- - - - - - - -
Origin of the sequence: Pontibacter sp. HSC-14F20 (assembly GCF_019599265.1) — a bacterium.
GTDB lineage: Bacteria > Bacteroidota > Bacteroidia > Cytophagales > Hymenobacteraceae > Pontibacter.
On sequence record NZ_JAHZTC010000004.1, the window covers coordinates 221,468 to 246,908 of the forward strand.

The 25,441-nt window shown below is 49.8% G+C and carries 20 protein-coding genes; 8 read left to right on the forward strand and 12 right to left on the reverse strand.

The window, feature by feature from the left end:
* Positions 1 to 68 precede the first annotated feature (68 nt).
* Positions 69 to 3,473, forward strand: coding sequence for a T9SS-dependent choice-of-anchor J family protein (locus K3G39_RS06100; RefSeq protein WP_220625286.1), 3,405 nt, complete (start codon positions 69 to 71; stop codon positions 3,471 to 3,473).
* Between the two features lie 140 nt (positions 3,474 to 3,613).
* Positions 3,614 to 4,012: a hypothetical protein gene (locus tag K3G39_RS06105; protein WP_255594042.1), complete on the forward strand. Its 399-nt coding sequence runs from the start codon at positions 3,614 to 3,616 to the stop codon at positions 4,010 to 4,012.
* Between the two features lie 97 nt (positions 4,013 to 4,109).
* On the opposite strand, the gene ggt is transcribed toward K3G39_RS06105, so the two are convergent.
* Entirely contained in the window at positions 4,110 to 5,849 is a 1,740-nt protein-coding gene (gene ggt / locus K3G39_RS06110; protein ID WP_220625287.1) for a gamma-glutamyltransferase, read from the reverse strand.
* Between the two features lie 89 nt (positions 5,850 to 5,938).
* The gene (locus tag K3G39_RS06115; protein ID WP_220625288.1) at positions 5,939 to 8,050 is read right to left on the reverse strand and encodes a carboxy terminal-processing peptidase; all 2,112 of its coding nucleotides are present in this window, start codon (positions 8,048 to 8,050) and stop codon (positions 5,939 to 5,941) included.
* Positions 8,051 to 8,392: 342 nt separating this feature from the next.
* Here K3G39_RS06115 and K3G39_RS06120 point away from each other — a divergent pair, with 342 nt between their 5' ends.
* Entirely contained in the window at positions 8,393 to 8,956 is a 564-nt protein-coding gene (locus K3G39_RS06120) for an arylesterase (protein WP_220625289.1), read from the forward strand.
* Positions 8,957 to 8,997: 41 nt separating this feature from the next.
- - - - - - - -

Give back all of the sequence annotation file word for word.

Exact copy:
Origin of the sequence: Pontibacter sp. HSC-14F20 (assembly GCF_019599265.1) — a bacterium.
GTDB lineage: Bacteria > Bacteroidota > Bacteroidia > Cytophagales > Hymenobacteraceae > Pontibacter.
On sequence record NZ_JAHZTC010000004.1, the window covers coordinates 221,468 to 246,908 of the forward strand.

The 25,441-nt window shown below is 49.8% G+C and carries 20 protein-coding genes; 8 read left to right on the forward strand and 12 right to left on the reverse strand.

The window, feature by feature from the left end:
* Positions 1 to 68 precede the first annotated feature (68 nt).
* Positions 69 to 3,473, forward strand: coding sequence for a T9SS-dependent choice-of-anchor J family protein (locus K3G39_RS06100; RefSeq protein WP_220625286.1), 3,405 nt, complete (start codon positions 69 to 71; stop codon positions 3,471 to 3,473).
* Between the two features lie 140 nt (positions 3,474 to 3,613).
* Positions 3,614 to 4,012: a hypothetical protein gene (locus tag K3G39_RS06105; protein WP_255594042.1), complete on the forward strand. Its 399-nt coding sequence runs from the start codon at positions 3,614 to 3,616 to the stop codon at positions 4,010 to 4,012.
* Between the two features lie 97 nt (positions 4,013 to 4,109).
* On the opposite strand, the gene ggt is transcribed toward K3G39_RS06105, so the two are convergent.
* Entirely contained in the window at positions 4,110 to 5,849 is a 1,740-nt protein-coding gene (gene ggt / locus K3G39_RS06110; protein ID WP_220625287.1) for a gamma-glutamyltransferase, read from the reverse strand.
* Between the two features lie 89 nt (positions 5,850 to 5,938).
* The gene (locus tag K3G39_RS06115; protein ID WP_220625288.1) at positions 5,939 to 8,050 is read right to left on the reverse strand and encodes a carboxy terminal-processing peptidase; all 2,112 of its coding nucleotides are present in this window, start codon (positions 8,048 to 8,050) and stop codon (positions 5,939 to 5,941) included.
* Positions 8,051 to 8,392: 342 nt separating this feature from the next.
* Here K3G39_RS06115 and K3G39_RS06120 point away from each other — a divergent pair, with 342 nt between their 5' ends.
* Entirely contained in the window at positions 8,393 to 8,956 is a 564-nt protein-coding gene (locus K3G39_RS06120) for an arylesterase (protein WP_220625289.1), read from the forward strand.
* Positions 8,957 to 8,997: 41 nt separating this feature from the next.